The most important and elaborate rites of passages are at child’s first birthday (oton) when they name the baby, tooth filing (mapandes) to symbolically get rid of persons coarse animal-like attributes and marriage (pawiwahan). In some cases the rituals are postponed until another family member requires the same ceremony and they can be combined and therefore create a larger celebration.

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5. Offerings

Everywhere you go in Bali you see colourful offerings full of flowers, food and incense at every door and at every entrance, sometimes even on the dashboards of cars.

An offering is supposed to be a kind of self-sacrifice: people spend time and money making the offering and basically put a part of themselves into it. The placement of the offering is always accompanied by a simple gesture (ngayab) of waving the right hand with an incense three times.

Offerings made to the higher aspects of god (betara-betari) must be beautiful and nicely made but the ones for the demons can be simpler—the demons are greedy and will take pretty much anything. Offerings for the betara-betari are always presented on a platform, above the ground and the ones for the demons are placed on the ground.

 

6. Holy water

Holy water in Bali contains mysterious force and can cleanse spiritual impurities and protect from evil spirits. It accompanies every Hindu-Balinese ceremony and worship and the power and the usage of the holy water depends on the fact who made it and its source.

Holy water has to be handled very respectfully—it can only be held and passed around with your right hand and the container of water should be held as high as possible, possibly higher than other people’s heads.

 

7. The Supernatural

In Balinese culture there is no real distinction between the secular and the religious so the supernatural is often a part of everyday life and beliefs. As a visitor of Bali you probably won’t hear much about ‘black magic’ but it does exist. There are so many things that are charged with special power in Bali—from directions, colour, numbers to words, syllables, temples and places. The locals are not paranoid about these things however they are conscious of them all the time.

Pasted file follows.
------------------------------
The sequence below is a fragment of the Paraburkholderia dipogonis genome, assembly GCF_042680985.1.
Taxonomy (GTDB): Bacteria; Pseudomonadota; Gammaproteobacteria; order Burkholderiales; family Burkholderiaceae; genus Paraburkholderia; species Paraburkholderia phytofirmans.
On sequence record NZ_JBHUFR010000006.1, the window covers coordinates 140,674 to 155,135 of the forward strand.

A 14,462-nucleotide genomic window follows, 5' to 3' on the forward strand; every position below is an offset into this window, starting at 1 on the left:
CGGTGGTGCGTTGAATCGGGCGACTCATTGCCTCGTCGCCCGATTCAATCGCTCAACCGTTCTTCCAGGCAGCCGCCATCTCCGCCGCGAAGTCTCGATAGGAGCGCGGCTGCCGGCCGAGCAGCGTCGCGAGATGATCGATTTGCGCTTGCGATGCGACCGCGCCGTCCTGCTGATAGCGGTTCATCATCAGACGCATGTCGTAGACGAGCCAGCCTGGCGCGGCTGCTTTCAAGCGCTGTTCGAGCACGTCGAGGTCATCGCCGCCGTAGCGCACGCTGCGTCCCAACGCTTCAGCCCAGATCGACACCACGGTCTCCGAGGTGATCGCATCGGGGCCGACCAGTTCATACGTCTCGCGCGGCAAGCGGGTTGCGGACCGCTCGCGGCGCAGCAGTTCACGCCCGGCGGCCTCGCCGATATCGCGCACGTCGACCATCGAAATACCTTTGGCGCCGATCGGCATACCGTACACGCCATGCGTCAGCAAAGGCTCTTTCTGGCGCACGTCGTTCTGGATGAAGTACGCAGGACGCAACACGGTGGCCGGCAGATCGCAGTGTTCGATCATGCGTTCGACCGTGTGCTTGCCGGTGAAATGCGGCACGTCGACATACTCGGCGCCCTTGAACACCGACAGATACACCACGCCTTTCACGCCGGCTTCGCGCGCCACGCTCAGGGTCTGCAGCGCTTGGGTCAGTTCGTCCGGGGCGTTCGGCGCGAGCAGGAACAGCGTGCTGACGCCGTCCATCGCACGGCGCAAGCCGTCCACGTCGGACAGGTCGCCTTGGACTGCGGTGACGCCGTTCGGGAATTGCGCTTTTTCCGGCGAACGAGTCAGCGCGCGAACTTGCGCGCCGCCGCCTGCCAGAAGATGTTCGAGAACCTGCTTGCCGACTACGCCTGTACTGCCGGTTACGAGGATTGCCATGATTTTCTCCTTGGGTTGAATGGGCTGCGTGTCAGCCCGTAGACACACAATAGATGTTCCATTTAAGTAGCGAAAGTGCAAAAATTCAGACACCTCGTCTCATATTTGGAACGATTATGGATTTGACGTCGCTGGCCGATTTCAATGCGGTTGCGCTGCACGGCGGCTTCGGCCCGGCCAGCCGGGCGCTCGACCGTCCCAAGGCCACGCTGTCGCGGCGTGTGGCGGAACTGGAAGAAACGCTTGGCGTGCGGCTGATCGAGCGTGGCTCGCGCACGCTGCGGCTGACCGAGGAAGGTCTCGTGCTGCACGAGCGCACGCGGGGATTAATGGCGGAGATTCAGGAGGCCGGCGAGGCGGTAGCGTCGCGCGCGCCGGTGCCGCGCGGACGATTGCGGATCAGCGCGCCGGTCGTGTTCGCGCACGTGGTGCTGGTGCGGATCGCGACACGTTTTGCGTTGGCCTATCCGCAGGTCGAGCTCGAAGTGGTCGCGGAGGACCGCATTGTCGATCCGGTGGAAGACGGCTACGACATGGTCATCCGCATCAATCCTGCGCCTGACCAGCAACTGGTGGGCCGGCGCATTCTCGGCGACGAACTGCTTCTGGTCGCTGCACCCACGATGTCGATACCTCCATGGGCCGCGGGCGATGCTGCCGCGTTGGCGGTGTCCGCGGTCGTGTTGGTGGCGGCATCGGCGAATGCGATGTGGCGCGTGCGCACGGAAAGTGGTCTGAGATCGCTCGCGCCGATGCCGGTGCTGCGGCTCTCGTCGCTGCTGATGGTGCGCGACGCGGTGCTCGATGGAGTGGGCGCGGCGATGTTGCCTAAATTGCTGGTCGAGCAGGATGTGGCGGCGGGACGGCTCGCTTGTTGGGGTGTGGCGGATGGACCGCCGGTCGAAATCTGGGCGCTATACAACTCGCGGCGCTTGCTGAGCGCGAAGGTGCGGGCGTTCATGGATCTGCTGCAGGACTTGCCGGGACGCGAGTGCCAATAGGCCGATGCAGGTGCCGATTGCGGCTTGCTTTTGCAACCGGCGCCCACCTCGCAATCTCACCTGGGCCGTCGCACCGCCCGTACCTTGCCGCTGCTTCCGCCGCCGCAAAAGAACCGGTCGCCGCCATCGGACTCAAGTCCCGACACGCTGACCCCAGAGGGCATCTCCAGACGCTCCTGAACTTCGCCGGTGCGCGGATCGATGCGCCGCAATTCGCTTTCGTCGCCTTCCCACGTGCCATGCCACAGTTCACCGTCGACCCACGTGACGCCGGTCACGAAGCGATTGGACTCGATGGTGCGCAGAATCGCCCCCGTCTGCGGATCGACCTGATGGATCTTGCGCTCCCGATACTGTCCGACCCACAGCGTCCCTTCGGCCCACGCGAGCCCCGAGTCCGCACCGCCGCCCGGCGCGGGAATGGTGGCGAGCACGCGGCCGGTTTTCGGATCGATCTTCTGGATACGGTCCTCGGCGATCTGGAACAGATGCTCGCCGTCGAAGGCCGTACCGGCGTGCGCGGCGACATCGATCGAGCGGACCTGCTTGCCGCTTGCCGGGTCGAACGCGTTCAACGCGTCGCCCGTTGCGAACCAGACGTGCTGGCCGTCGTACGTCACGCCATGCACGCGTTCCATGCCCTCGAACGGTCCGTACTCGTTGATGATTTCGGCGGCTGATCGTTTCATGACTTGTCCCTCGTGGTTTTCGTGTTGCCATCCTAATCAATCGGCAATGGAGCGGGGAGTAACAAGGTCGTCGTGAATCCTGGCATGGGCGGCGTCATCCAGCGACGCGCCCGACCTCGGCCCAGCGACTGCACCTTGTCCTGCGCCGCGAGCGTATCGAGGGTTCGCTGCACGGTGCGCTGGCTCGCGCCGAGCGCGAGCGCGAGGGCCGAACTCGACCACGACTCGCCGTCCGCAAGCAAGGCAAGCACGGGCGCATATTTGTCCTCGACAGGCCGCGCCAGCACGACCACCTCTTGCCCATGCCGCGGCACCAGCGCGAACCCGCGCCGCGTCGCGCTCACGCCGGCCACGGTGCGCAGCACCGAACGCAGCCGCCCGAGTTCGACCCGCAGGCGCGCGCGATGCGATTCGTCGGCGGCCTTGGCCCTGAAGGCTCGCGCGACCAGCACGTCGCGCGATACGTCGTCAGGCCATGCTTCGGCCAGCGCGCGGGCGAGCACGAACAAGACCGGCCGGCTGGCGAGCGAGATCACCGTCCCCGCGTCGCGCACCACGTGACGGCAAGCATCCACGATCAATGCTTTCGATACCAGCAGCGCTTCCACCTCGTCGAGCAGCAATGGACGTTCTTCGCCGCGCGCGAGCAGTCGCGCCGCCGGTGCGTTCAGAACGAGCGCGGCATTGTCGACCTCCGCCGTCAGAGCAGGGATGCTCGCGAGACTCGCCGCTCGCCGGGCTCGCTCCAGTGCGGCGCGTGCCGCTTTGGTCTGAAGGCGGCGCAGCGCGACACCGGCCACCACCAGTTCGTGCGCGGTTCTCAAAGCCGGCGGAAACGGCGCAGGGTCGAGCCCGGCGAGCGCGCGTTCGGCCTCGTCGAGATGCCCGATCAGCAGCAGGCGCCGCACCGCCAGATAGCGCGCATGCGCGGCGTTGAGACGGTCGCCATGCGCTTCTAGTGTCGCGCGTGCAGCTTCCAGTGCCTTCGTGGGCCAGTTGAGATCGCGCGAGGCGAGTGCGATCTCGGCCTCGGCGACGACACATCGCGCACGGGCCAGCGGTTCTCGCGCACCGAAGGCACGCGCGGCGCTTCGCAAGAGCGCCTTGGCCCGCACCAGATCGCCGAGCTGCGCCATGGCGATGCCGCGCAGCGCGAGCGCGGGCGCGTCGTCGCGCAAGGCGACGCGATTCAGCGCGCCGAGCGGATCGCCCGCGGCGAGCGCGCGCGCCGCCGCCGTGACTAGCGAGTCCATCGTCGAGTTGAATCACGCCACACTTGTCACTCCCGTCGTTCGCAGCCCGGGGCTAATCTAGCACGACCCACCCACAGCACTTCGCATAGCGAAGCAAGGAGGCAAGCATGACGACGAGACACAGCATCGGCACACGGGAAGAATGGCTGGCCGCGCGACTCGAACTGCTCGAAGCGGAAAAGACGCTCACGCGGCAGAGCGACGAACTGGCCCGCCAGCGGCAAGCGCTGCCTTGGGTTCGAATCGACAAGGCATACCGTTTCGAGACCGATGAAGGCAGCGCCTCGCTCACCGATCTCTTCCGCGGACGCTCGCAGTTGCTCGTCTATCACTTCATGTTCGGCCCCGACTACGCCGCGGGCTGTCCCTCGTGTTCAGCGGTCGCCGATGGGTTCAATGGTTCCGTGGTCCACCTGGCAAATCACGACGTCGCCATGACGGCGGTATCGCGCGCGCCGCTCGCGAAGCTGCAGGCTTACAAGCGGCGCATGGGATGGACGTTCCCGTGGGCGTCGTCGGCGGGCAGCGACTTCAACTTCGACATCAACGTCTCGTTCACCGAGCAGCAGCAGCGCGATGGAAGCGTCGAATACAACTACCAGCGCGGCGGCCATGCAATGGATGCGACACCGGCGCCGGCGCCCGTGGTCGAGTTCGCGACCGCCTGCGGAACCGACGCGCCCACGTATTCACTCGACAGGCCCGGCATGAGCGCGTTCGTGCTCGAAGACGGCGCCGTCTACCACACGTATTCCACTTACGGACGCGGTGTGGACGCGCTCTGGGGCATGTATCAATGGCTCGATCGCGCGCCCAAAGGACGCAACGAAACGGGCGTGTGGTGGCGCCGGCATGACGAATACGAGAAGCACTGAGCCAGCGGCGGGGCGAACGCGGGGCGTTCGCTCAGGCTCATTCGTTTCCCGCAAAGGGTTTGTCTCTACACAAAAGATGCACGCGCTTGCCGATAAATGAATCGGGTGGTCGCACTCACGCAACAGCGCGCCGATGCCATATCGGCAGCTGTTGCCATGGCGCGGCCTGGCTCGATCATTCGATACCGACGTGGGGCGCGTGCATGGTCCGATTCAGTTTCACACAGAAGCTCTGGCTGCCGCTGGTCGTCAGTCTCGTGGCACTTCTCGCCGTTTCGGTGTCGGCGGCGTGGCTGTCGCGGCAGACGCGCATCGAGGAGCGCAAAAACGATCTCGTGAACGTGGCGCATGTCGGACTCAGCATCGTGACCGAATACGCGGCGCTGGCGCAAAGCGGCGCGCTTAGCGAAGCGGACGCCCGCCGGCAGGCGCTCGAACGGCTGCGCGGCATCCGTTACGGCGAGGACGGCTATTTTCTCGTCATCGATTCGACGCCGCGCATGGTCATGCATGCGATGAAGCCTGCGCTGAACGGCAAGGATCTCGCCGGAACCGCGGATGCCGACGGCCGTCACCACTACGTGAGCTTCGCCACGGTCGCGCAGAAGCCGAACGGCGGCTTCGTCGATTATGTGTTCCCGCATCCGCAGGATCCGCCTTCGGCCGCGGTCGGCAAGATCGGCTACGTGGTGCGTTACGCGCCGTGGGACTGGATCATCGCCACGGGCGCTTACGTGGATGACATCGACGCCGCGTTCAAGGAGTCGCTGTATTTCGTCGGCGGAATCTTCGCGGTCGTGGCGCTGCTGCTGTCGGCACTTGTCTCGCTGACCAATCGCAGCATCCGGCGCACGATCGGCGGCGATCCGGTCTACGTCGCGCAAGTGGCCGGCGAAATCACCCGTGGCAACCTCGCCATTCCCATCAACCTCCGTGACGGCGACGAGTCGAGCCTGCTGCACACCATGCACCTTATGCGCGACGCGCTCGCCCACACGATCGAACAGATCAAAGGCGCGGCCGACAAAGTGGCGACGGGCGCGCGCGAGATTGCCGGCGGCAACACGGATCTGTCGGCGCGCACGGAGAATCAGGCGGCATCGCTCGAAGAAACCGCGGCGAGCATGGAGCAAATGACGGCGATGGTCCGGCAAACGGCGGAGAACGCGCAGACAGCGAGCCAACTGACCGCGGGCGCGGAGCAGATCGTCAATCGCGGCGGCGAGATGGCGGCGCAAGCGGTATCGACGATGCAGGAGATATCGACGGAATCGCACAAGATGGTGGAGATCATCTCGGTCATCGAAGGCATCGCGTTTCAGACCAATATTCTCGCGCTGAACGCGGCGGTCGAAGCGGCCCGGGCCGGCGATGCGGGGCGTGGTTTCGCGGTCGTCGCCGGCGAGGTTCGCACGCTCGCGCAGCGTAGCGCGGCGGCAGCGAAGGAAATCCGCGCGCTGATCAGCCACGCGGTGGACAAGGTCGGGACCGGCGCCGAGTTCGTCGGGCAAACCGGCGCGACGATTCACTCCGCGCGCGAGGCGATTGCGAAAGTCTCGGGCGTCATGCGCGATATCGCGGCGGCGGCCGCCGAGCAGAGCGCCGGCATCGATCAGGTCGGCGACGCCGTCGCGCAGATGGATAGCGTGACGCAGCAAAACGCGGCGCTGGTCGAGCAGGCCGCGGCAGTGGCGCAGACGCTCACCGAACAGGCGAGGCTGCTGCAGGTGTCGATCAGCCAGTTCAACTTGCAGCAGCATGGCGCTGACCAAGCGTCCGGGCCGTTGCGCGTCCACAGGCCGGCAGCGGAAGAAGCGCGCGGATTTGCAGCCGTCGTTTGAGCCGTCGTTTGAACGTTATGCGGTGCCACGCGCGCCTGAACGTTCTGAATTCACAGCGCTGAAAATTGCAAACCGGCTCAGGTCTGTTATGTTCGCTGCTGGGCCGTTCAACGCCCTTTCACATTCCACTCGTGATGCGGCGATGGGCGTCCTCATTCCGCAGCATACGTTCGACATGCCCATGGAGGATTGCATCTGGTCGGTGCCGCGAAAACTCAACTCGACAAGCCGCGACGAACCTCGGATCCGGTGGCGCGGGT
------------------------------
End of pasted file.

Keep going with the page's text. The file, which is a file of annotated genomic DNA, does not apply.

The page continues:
When I travel to the other side of the world, far away from the culture I know and not knowing nothing about the one I’m visiting, I can’t help but feel a bit alone and disconnected from the environment and the people that surround me. That way I can experience what I see but I don’t really understand it—which gives me a feeling of uneasiness.

Reading about Balinese culture made me understand why and how things happen and it brought me a tiny bit closer to them. Now when I’m walking down the street seeing a bunch of women making baskets, I know they must be making them for the big offerings for a ceremony and that in couple of days they’ll probably be celebrating a marriage.

I also avoid stepping or walking over offerings as a sign of respect (and of course to not upset the demons) and every time I pass a village I notice that everything really is orientated kaja-kelod. All of these little things brought me a bit closer to the culture, to the people and it is a great feeling when you can actually feel and almost understand rather than just being someone who comes and leaves the place, unaffected.

Understanding the rituals and beliefs of another culture stretches our minds. It helps us to understand that another’s reality is as real as ours.

Opening our minds and our hearts will bring us closer to other people. In this way, travelling becomes more than just sightseeing…and isn’t that what travel is all about?

 

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Reference: 

Fred B. Eiseman, Jr. called BALI: Sekala & Niskala (Tuttle publishing, 1990)

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Editor: Renée Picard

Photos: author’s own